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Seeing as we read

March 16, 2009

Right up front you should know that I sometimes have read things in Scripture that were not there.  For instance I can remember hearing either from the pulpit or in women’s studies in years gone by that Deborah was a judge over Israel, because there were no men suitable or able to take that leadership role.  Now those were probably not the exact words but the implication was nevertheless, that Deborah led only as a second choice.  Truthfully that is an assumption to make Scripture fit with our presumption.  Therefore I can remember that I used to read Judges 4 through the lens that the Scripture said something that it in fact did not say.  What does the Word says?  Let’s look…

Judges 4:4-6: “At that time Deborah, a prophetess, wife, of Lappidoth, was judging Israel. She used to sit under the palm of Deborah between Ramah and Bethel in the hill country of Ephraim; and the Israelites came up to her for judgment.  She sent and summoned Barak son of Abinoam from Kedesh in Naphtali and said to him, “The Lord, the God of Israel, commands you…” (the passage continues with Deborah giving instructions to Barak on what he is to do to fight against Sisera, commander of the army of King Jabin in Canaan who was oppressing Israel).

Several things we should note:  Deborah was a woman, she was a prophet (the NRSV translates it above as “prophetess,” she was judge for all of Israel, she is identified not by genealogy but by location — they knew where to find her, she gave instructions and people acted (as with Barak).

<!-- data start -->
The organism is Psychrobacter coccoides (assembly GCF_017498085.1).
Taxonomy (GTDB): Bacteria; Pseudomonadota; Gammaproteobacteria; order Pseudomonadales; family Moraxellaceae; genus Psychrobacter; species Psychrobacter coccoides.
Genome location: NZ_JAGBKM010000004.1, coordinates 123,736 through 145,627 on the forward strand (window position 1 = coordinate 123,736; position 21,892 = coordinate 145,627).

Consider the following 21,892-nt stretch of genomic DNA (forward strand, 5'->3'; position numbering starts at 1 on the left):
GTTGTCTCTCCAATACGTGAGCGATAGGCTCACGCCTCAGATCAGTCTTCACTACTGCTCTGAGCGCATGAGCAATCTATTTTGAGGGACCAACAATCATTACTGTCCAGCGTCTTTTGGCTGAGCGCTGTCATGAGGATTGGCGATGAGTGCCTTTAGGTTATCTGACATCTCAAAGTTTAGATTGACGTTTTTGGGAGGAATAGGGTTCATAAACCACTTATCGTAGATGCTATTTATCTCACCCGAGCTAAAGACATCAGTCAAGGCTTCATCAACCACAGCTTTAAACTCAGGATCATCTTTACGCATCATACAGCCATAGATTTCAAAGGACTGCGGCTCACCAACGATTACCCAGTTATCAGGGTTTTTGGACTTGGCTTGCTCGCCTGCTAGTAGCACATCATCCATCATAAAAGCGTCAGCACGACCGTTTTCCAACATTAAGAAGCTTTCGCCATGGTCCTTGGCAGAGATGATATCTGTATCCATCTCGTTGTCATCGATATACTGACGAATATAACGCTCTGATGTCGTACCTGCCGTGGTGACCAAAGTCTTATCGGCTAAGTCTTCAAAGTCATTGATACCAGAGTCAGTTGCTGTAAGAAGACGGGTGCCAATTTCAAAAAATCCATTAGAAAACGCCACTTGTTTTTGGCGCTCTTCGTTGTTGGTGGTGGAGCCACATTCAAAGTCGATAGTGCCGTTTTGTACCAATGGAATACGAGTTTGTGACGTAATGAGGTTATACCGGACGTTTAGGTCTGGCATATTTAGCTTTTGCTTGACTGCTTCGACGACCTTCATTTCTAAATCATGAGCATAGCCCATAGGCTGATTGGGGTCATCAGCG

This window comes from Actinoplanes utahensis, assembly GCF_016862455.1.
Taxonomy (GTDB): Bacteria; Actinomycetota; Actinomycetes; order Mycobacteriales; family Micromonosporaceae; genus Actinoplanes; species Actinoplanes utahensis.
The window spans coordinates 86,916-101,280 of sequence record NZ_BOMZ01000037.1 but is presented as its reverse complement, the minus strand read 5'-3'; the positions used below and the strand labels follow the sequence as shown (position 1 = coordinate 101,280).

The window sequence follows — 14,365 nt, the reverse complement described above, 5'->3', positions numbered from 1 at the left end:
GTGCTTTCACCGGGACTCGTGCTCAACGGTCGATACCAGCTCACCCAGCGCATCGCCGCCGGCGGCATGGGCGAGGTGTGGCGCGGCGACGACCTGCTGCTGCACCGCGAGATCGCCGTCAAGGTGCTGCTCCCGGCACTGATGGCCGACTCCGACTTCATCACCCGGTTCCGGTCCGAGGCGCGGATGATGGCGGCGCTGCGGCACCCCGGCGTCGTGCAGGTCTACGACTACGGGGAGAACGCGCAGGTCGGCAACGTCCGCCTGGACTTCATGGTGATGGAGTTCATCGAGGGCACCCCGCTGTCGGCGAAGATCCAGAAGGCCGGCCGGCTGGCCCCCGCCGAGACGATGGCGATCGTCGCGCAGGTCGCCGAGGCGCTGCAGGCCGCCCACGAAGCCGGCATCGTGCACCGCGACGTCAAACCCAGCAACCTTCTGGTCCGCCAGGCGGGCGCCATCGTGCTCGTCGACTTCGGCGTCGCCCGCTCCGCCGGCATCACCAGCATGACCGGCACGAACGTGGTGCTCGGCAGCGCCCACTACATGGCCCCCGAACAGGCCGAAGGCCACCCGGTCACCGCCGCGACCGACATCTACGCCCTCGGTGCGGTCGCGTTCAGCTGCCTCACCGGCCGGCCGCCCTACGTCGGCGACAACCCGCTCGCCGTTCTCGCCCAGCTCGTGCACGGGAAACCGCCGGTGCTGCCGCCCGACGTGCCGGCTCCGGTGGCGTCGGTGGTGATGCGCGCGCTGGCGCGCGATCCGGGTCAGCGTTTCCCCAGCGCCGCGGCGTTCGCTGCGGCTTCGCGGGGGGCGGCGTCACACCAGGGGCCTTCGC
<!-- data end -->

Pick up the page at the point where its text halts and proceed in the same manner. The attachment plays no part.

I have also heard people qualify ministry for women if they are ministering with their husband.  Certainly this is a wonderful thing, but I think we will find that within Scripture not all women that ministered were married.  As I dug into the story of Deborah I quickly found there is more to this story than assumptions. Clearly, the Word does not qualify Deborah as judge over Israel because there were no suitable men to be judge.  The assumption is false.

I am drawing attention to Deborah because as judge of Israel she stepped out of the traditional role that a woman had at that time in Middle Eastern culture.  A judge in Israel was a deliverer, Deborah was a military leader, she rendered judgment and is also known as a prophet. A prophet mediated God’s word to the people.[1] We could actually do a study on the reference to Deborah as a mother of Israel (Judges 5:7).

We are right to recognize that a woman judge was unusual. She is the only one listed in the book of Judges. It is also remarkable, but not impossible. Unless forbidden by the culture or the law women could assume various public roles in Israeli society.[2] In fact sometimes we need to acknowledge the cultural reasons why they were not more prominent.

Why have we taught that Deborah was a judge because there were no men suitable to be judge?  Maybe you think I’m referring to something from the past and I acknowledge I first heard this assumption back in the 1980’s, but I heard it again just last year in a discussion among men and women.  Things stick with us and they can color the way we read the Word.  Have we intended to do this?  No, I do not think we intentionally read into the text something that is not there, it just happens.

There is significance in Scripture when “exceptions” occur.  Quite often the exception that occurs relates to women.  We become aware of these are exceptions as we know and understand the culture of that time period.  And yes we will not always be able to cross every “t” and dot every “i” concerning historical or cultural specifics.  But as we read, study and learn we can pay attention and seek to know how we are to live today.

On Deck: If you have been thinking about reading in the Gospels I invite you to join me in reading the book of Luke. Make a note of the instances where women are mentioned or present. Next Monday we will be taking a look at Jesus and women.

[1] David Noel Freedman, ed., Eerdmans Dictionary of the Bible, [Grand Rapids, MI: Wm. B. Eerdmans Publishing Co., 2000], p. 331.

[2] Ibid., p. 332


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